An evaluation value is thus calculated low when a vehicle is on a past travel route, so an object is not easily judged to be an observed object compared to when the vehicle is on a first-time travel route. When a vehicle is traveling on a route on which the vehicle has traveled before, the driver is judged to have a general grasp of objects that can be seen from the travel route, so there is not much need to provide information on objects that can be seen from the route. By judging an observed object using data stored in the travel history DB 30, the information provision apparatus 4 of the embodiment allows a driver not to be provided with information that the driver already knows, and can prevent the driver from being bothered.

In a case where information to be provided by the information provision apparatus 4 is not general explanatory information on an object but instead event information or the like that is to be updated everyday, the weighting coefficient does not have to be lowered even when a vehicle is on a past travel route. For example, there is a case where a familiar building attracts people because of the holding of an event or the like. A driver can be detected to have observed a person who entered a building, and information can be provided on an event being held in the building. In this way, when an observed object is judged using a past travel route, the weighting coefficient can be set as appropriate for information to be provided on the observed object.

Fifth Embodiment

FIG. 9 shows a configuration of an information provision apparatus 5 of a fifth embodiment of the invention. The configuration of the information provision apparatus 5 of the fifth embodiment is basically the same as the information provision apparatus 1 of the first embodiment, but is different in that an observed-object detection apparatus 15 is provided with a voice detector 31 and a conversation analyzer 32.

In the embodiment, the observed-object calculator 23 determines an observed object using the contents of a conversation between a driver and a fellow passenger, as well as using information stored in the driver information DB 27.

The voice detector 31 has a function to detect the voices of a driver and a fellow passenger, and inputs detected voice data to the conversation analyzer 32. The voice detector 31, for example, comprises a microphone. The conversation analyzer 32 performs a natural language analysis on voice data inputted from the voice detector 31, and inputs the analysis result to the observed-object calculator 23.

Using an analysis result inputted from the conversation analyzer 32, the observed-object calculator 23 determines a degree of interest of a driver in a detected object. For example, if an object is detected at the timing when a conversation including a demonstrative pronoun, such as “The building over there is interesting,” and “Wow! What is that?” is made, the object is judged to be of a high degree of interest, and the weighting coefficient is set high. Conversely, if a conversation does not include a demonstrative pronoun, the conversation is judged to be made irrespective of the view outside a vehicle, and the weighting coefficient is set low.

In the embodiment, a degree of interest is determined based on a conversation in a vehicle, and the weighting coefficient is determined depending on the degree of interest, so that an observed object can be determined appropriately.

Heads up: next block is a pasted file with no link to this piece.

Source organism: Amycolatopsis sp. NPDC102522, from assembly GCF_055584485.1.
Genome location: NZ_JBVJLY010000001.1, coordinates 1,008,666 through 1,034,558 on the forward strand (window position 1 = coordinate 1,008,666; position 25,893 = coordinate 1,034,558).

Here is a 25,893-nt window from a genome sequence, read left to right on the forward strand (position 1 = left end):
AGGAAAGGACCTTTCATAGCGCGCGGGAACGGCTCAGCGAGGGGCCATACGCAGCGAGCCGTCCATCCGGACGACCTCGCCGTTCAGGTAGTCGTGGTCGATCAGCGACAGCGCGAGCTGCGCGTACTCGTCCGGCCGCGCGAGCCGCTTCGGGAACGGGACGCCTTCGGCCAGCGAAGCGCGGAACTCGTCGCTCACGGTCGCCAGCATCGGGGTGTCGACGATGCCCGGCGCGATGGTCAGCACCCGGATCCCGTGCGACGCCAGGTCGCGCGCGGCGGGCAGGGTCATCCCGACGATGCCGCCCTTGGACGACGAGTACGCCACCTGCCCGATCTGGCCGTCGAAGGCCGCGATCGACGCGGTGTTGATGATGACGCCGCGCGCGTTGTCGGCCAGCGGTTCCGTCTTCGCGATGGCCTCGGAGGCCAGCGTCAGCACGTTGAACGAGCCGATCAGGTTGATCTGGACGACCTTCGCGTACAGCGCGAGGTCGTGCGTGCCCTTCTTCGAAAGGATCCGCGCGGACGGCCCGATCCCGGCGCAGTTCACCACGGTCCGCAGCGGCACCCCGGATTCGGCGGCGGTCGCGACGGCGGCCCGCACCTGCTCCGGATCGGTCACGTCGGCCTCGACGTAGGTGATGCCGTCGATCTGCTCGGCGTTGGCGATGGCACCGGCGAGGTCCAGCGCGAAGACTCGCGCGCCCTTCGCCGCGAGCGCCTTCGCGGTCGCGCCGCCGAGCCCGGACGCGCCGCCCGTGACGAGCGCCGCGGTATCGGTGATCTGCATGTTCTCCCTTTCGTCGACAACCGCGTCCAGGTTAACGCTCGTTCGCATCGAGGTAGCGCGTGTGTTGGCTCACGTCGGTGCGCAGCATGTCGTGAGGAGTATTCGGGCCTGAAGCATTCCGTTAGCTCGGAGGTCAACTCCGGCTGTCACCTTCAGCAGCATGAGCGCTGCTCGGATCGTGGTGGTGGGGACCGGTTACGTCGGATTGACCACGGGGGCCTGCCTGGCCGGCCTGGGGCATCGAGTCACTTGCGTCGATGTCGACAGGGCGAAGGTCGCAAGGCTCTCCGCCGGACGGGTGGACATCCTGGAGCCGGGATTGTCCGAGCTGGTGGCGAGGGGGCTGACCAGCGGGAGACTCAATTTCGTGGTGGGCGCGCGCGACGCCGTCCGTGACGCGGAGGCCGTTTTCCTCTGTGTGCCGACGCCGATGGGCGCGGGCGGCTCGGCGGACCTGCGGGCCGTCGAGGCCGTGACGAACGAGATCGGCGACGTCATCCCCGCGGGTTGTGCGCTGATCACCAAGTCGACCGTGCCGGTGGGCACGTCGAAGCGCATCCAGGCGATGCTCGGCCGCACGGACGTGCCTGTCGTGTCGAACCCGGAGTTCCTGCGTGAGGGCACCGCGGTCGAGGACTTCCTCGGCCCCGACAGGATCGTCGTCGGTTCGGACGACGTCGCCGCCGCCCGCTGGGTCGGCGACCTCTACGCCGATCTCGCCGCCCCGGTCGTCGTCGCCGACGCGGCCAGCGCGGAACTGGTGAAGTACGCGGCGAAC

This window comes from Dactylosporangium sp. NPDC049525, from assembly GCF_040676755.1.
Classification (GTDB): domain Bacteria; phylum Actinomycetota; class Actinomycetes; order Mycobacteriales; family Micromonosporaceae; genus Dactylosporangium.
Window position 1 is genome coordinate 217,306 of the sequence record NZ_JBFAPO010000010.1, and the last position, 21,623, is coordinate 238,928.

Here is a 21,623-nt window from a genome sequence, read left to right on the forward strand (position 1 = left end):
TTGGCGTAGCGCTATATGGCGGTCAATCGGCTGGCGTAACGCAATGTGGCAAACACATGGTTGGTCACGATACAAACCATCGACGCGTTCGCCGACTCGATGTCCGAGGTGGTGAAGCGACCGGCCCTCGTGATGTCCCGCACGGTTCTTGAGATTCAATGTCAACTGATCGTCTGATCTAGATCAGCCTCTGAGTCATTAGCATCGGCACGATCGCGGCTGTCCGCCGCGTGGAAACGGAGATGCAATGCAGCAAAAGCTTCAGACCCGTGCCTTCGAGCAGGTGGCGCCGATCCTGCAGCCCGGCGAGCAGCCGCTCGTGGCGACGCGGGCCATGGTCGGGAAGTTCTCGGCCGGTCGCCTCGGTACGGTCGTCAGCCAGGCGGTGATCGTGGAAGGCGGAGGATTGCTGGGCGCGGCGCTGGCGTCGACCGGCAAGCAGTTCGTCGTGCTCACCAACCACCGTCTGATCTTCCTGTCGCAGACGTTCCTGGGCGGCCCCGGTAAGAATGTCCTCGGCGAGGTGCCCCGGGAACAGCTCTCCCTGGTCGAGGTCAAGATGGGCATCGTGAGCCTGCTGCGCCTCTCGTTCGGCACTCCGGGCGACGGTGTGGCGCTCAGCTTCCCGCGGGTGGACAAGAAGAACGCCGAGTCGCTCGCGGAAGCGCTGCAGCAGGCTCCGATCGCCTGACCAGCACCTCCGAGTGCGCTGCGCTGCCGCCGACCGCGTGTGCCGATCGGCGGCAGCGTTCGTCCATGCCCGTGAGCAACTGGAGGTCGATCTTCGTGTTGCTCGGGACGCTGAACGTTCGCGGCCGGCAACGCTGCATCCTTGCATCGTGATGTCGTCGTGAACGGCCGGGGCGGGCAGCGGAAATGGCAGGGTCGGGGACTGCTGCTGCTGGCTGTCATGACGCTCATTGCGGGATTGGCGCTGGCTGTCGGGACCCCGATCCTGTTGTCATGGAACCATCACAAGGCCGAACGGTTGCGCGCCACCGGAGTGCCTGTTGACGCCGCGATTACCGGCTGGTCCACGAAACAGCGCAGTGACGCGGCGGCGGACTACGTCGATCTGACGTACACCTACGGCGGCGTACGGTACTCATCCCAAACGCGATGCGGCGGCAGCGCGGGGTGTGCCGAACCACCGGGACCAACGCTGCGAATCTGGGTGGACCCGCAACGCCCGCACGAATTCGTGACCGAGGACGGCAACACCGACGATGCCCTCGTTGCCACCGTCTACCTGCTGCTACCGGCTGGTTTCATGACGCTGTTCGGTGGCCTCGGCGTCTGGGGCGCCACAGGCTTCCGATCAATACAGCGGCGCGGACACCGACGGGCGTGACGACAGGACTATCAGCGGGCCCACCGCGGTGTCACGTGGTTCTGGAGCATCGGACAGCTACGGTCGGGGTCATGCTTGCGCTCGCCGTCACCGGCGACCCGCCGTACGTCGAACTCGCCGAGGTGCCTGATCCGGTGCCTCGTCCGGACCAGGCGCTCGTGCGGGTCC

In the embodiment, there has been described an example where a degree of interest in an object is determined based on whether a conversation includes a demonstrative pronoun or not. Alternatively, another method may be adopted for determining a degree of interest. For example, whether a prescribed keyword is included or not may be judged, or the volume of a conversation or the like may be used to determine a degree of interest.

Sixth Embodiment

FIG. 10 shows a configuration of a driving scene shooting apparatus 6 of a sixth embodiment of the invention. The driving scene shooting apparatus 6 of the sixth embodiment is provided with the observed-object detection apparatus 11 described in the first embodiment. In the driving scene shooting apparatus 6, the observed-object detection apparatus 11 is connected with an outside-vehicle camera 43. The driving scene shooting apparatus 6 is also provided with an image storage 44 for storing an image shot by the outside-vehicle camera 43.

The driving scene shooting apparatus 6 inputs to the outside-vehicle camera 43 position information on an observed object determined by the observed-object calculator 23. Based on a current position of a vehicle and on position information on an observed object, the outside-vehicle camera 43 shoots the observed object and stores the shot image in the image storage 44.

The driving scene shooting apparatus 6 of the embodiment determines from various objects captured by a line of sight of a driver an observed object observed by the driver, and outputs information on the determined observed object. The driving scene shooting apparatus 6 can therefore store as a driving scene an object in which a driver is regarded as being interested, even if there is no instruction from the driver.

In the embodiment, there has been described the driving scene shooting apparatus 6 provided with the observed-object detection apparatus 11 described in the first embodiment. Alternatively, any one of the observed-object detection apparatuses 12 to 15 described in the above second to fifth embodiments may be used instead of the observed-object detection apparatus 11.

There have been described with embodiments the observed-object detection apparatus, information provision apparatus, and driving scene shooting apparatus of the invention, but the invention is not limited to the above-described embodiments.

In the above embodiments, there have been described examples in which the setting of the weighting coefficient is changed based on various factors. However, the factors to be used for changing the setting of the weighting coefficient are not limited to those described in the above embodiments.